There’s a bit of a mystery afoot. It’s not a whodunit being investigated by your favorite TV sleuth or a missing person case for those prime-time lawyers to solve in the nick of time. Rather, it’s a head-scratcher for the economic-minded, in the wake of the July 2017 jobs report.
Wait, don’t stop reading; it might actually matter for you and how much you get paid.
See, the number of jobs in the United States has been growing and unemployment has been falling. But wages have not been rising all that quickly.
As the economic growth in the United States improves, employers hire more. In other words, they’re demanding more labor, with some firms having trouble finding qualified help. That should cause the price of labor—aka wages—to rise as well.
Clue #1: More People Are Finding Jobs
“As more jobs need to be filled that's one of the things that leads to wage pressure,” said JJ Kinahan, Chief Market Strategist at TD Ameritrade. We are seeing some wage growth. But the question is: Why we aren’t seeing more?
Wages are one of the reasons people on Friday were watching what the Bureau of Labor Statistics (BLS) had to say about the state of the jobs market.
Sure, people want to know the headline figure each month. In July, non-farm payroll employment rose by 209,000 people, ahead of the monthly average of 184,000 so far this year.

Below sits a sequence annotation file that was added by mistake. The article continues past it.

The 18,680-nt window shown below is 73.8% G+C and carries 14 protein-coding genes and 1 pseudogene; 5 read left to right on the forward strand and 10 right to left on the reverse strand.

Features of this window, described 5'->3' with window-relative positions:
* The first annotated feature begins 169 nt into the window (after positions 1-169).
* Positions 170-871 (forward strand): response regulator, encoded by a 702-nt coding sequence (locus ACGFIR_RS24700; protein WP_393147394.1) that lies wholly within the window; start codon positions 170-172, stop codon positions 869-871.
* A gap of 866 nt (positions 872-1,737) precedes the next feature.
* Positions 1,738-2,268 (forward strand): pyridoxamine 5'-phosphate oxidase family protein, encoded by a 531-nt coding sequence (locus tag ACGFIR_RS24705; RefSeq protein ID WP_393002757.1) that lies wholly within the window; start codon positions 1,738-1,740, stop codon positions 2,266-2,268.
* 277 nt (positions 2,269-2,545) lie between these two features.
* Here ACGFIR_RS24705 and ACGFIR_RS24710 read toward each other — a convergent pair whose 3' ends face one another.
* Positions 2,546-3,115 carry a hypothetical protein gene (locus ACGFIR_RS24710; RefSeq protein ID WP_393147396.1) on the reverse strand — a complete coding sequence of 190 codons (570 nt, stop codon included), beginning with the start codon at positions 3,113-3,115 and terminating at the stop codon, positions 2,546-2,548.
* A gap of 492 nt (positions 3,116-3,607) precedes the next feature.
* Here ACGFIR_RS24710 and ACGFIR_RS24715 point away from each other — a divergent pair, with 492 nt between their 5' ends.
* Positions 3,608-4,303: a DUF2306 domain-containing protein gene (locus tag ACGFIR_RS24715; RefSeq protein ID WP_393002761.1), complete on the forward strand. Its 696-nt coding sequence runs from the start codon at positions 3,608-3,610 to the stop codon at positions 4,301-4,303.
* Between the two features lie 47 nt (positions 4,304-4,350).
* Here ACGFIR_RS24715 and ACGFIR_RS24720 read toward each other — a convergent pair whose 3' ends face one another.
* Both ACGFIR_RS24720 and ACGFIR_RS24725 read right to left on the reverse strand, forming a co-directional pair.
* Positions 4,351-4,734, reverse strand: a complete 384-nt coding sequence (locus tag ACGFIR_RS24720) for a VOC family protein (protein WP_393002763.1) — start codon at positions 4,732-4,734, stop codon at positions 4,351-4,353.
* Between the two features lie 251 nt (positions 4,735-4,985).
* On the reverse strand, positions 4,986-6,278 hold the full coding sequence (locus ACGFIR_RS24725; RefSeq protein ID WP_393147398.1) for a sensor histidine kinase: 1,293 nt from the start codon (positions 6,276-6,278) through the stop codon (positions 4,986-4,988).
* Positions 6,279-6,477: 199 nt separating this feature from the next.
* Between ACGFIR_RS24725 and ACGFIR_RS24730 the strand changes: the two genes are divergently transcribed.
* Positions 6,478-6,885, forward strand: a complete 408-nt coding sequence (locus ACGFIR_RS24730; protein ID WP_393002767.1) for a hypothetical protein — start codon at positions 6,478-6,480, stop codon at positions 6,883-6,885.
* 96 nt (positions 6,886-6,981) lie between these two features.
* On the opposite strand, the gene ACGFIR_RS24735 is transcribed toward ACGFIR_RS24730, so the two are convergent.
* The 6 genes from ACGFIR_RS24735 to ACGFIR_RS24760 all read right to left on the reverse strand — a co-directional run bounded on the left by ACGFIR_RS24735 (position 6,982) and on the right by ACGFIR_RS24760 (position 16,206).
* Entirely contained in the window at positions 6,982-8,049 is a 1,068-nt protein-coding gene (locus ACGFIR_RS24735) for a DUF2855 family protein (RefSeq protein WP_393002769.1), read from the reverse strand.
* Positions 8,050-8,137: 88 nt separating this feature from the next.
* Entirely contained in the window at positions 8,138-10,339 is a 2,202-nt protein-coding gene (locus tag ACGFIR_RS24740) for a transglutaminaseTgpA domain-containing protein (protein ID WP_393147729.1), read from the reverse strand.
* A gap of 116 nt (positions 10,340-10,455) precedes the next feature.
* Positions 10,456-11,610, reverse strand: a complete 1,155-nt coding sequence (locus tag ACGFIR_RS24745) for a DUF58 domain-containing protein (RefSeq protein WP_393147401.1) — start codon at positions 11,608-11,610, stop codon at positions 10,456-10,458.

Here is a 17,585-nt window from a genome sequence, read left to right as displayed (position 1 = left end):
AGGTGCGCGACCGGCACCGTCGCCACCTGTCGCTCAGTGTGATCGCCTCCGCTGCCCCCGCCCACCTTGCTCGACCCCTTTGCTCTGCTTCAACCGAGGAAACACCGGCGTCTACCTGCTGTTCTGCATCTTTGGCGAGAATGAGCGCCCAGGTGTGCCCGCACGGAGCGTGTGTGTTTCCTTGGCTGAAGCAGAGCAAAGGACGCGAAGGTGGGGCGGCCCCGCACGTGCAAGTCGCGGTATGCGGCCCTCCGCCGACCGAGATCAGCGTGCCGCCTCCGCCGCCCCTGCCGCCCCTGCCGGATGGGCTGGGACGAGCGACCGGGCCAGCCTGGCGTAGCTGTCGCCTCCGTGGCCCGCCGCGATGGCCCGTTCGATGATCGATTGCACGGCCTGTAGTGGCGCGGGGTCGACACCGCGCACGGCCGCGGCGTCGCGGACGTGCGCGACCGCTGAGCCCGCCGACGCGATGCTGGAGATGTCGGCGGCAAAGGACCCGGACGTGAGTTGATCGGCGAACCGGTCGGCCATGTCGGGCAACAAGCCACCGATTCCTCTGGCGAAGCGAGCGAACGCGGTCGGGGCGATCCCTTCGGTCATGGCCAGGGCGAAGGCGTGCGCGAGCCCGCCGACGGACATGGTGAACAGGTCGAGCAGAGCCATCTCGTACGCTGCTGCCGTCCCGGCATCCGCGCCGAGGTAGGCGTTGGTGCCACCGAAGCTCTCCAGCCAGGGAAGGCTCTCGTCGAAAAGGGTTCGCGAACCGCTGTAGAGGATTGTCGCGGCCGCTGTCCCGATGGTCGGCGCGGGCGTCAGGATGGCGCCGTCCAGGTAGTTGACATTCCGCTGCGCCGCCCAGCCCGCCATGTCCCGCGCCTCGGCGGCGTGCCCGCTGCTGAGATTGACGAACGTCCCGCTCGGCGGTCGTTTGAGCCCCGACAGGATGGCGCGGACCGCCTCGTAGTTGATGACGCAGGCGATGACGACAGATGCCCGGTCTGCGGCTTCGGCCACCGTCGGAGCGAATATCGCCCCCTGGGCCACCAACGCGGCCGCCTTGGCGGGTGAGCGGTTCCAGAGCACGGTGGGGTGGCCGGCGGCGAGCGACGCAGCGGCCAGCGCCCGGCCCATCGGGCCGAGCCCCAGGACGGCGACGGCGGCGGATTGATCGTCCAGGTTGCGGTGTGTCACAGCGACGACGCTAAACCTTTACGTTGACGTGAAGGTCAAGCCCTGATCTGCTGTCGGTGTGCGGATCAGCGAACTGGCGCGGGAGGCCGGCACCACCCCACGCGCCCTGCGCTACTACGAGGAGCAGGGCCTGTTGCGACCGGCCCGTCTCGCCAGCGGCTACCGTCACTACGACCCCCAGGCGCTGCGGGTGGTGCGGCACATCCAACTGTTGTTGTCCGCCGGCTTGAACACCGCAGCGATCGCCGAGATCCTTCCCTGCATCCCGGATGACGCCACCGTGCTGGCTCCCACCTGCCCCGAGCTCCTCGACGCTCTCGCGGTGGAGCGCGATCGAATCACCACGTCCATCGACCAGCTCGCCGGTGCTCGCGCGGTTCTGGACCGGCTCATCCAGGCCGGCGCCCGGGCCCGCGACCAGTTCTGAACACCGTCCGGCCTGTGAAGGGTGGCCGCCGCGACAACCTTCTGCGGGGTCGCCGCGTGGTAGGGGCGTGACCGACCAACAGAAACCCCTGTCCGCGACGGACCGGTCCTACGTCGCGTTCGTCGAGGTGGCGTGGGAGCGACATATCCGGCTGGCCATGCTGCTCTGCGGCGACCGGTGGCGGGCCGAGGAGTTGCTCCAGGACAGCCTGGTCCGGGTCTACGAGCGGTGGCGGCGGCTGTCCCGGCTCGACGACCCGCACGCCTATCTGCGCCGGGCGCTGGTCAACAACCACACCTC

But wage growth was also of particular interest as a signal for inflation, said Shawn Cruz, Senior Market Structure Specialist at TD Ameritrade. On Friday, the government stats showed that average hourly earnings for all employees on non-farm payrolls rose by 9 cents to $26.36, putting them 2.5 percent ahead of where they were at this time last year. “While there has been some wage growth, there hasn’t been as much as you might think for this type of labor market,” Cruz said.
Theories as to why include that lower levels of unionization could be leading to workers not having as much bargaining power over wages, or there just may not be enough qualified workers.
Bob Johnson, director of economic analysis at Morningstar, said in a video report after the previous jobs data were released that, by now, he would have guessed wage growth would be at more than 3 percent.
Demographics is one of the issues keeping that figure lower as higher-paid Baby Boomers retire and are replaced by lower-paid younger workers, he said.
Clue #2: What We Earn and What it will Buy
“If wages end up growing enough, that will eventually translate into inflation,” Cruz said. “When this will happen is a mystery that a lot of market watchers have been trying to figure out.”
The good news is that wages have been growing, Kinahan said. “We are absolutely seeing growth in the right direction,” he said. At this point, the benefits to having wages grow for several months outweigh risks for higher inflation, according to Kinahan. "After all, we’re not even at the Federal Reserve’s 2 percent inflation target," he said.
This week, we’ll get some other clues about inflation from the Bureau of Labor Statistics.
On Thursday morning, the BLS releases the July Producer Price Index (PPI). Watch for whether producers have enough confidence to start raising some prices, Kinahan said. And the July Consumer Price Index (CPI), due out Friday morning, will give an update on what consumers are having to spend on various goods and services.
In other words, by the end of this week we should be clued in to what it costs to buy what Americans buy, and compare it to what Americans earn. From there we can apply a little deductive reasoning to assess the state of the U.S. economy.
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